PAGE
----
Nothing scares the leadership of the Islamic Republic more than the unpredictability of this force and the ability of pro-reform politicians to galvanize it. That is why the regime has jailed hundreds of activists since the early 2000s, hoping it would destroy their ability to mobilize people. But this force and the skill to muster it were demonstrated again in 2013 and 2017, when it brought Hassan Rouhani, a relative moderate, to the presidency to prevent more hardline forces from consolidating control over all aspects of the regime.

This force may not have all the characteristics of a movement, but it has been able to bring about some change and to lessen the government’s control over Iranian society. Yet it is unclear how it will manifest itself in the face of growing economic hardship.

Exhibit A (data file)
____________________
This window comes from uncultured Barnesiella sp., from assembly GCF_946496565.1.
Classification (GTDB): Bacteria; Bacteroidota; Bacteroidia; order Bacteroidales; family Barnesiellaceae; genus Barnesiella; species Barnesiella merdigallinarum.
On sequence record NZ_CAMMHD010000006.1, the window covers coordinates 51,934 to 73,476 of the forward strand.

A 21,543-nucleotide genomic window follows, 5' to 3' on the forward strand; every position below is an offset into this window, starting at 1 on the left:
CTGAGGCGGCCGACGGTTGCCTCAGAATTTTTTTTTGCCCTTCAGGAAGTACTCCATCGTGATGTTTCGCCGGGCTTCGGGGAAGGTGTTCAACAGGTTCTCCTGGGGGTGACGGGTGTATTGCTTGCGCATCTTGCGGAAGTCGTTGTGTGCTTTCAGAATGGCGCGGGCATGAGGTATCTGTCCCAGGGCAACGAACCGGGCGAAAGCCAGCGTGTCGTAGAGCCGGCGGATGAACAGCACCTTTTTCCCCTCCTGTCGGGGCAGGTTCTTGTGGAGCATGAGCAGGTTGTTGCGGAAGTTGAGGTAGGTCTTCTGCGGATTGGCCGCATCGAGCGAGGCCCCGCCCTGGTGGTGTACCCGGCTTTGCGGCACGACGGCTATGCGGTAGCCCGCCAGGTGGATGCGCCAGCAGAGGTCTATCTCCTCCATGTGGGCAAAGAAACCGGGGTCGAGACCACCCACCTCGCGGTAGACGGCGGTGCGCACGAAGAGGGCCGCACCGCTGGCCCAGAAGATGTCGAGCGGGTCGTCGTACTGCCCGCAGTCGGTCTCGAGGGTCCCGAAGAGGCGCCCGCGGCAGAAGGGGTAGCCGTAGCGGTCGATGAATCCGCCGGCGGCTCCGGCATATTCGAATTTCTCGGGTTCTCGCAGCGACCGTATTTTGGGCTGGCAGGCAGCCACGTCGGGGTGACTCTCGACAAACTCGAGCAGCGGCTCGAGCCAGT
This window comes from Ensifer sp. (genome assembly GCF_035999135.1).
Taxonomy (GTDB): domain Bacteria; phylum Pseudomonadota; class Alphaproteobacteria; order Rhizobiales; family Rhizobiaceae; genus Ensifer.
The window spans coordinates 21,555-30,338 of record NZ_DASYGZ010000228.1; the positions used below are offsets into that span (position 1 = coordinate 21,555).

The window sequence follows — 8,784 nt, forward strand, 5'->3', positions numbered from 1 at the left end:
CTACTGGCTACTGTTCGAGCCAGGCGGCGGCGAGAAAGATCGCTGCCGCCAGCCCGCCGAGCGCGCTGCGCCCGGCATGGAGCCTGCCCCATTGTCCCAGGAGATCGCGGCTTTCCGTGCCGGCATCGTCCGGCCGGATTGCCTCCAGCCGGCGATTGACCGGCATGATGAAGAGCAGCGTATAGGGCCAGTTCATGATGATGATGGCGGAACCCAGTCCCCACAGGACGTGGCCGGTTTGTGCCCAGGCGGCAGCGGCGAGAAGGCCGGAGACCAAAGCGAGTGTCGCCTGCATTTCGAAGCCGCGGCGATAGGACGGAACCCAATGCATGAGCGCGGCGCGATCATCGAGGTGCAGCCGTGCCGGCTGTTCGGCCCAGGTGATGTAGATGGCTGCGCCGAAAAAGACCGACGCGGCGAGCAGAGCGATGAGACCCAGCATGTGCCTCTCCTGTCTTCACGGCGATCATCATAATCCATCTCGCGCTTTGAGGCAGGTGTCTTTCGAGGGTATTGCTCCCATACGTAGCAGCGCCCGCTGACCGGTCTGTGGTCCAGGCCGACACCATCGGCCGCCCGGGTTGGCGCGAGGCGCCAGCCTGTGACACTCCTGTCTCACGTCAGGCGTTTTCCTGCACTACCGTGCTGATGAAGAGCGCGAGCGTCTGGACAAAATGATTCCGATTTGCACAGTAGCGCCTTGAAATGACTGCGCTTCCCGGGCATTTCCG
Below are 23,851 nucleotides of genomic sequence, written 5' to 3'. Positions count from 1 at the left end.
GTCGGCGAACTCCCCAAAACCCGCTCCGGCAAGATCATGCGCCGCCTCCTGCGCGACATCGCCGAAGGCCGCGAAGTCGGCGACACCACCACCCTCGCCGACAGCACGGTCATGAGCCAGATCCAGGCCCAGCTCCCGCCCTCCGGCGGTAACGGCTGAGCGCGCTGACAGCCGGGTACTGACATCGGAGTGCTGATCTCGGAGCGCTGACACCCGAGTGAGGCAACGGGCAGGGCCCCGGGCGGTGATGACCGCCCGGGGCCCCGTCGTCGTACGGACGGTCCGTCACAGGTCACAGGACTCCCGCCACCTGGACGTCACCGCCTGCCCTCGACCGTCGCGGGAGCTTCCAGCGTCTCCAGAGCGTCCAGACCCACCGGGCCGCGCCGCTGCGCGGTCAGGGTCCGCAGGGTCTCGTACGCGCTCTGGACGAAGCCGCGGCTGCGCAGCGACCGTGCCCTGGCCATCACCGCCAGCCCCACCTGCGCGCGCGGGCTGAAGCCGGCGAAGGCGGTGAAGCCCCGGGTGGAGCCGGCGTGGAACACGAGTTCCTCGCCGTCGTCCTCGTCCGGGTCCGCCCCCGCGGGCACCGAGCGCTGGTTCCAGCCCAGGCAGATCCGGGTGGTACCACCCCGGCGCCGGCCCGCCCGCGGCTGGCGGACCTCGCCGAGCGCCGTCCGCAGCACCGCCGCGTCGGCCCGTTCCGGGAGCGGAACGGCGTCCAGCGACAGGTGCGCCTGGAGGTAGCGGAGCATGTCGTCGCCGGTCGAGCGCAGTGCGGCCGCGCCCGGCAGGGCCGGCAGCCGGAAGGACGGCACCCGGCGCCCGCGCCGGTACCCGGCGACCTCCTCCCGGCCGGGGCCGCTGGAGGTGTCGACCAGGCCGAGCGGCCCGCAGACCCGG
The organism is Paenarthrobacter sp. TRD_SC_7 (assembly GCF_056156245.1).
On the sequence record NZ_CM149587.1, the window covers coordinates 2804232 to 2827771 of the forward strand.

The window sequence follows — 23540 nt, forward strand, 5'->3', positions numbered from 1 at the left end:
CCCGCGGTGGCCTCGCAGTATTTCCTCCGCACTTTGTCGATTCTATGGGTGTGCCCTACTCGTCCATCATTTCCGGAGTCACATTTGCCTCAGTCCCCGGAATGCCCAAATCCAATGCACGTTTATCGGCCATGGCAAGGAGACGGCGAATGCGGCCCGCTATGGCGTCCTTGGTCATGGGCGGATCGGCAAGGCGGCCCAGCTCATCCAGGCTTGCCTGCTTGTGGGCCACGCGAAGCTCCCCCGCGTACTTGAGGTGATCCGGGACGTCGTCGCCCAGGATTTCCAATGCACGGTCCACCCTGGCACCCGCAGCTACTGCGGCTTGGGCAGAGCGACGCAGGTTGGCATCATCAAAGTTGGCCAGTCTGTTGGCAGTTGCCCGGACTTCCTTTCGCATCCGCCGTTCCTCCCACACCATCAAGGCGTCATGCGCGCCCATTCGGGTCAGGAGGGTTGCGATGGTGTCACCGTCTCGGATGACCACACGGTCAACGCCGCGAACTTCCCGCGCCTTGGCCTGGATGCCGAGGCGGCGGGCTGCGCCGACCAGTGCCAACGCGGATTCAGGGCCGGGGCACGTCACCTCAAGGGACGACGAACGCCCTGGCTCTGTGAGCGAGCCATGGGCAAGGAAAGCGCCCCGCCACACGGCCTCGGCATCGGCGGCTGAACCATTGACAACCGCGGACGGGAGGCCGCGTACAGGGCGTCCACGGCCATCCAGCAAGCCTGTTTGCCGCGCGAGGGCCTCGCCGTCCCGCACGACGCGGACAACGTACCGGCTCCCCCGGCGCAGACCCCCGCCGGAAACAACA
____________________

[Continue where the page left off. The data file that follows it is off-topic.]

Less than a decade after the silent march, a different constituency surprised the government by taking to the streets in occasionally violent demonstrations. In the late days of 2017 and early weeks of 2018, protests broke out in some one hundred cities and remote areas where demonstrations against the state had not been seen since 1979. 

This time, it was the disgruntled lower rung of society that participated, not the middle class. Most protestors were jobless and angry over the economy and some called for the fall of the regime. The protests signaled that support for the government had crumbled in the rural, poor base that had made the 1979 revolution possible and allowed its adherents to stay securely in power ever since.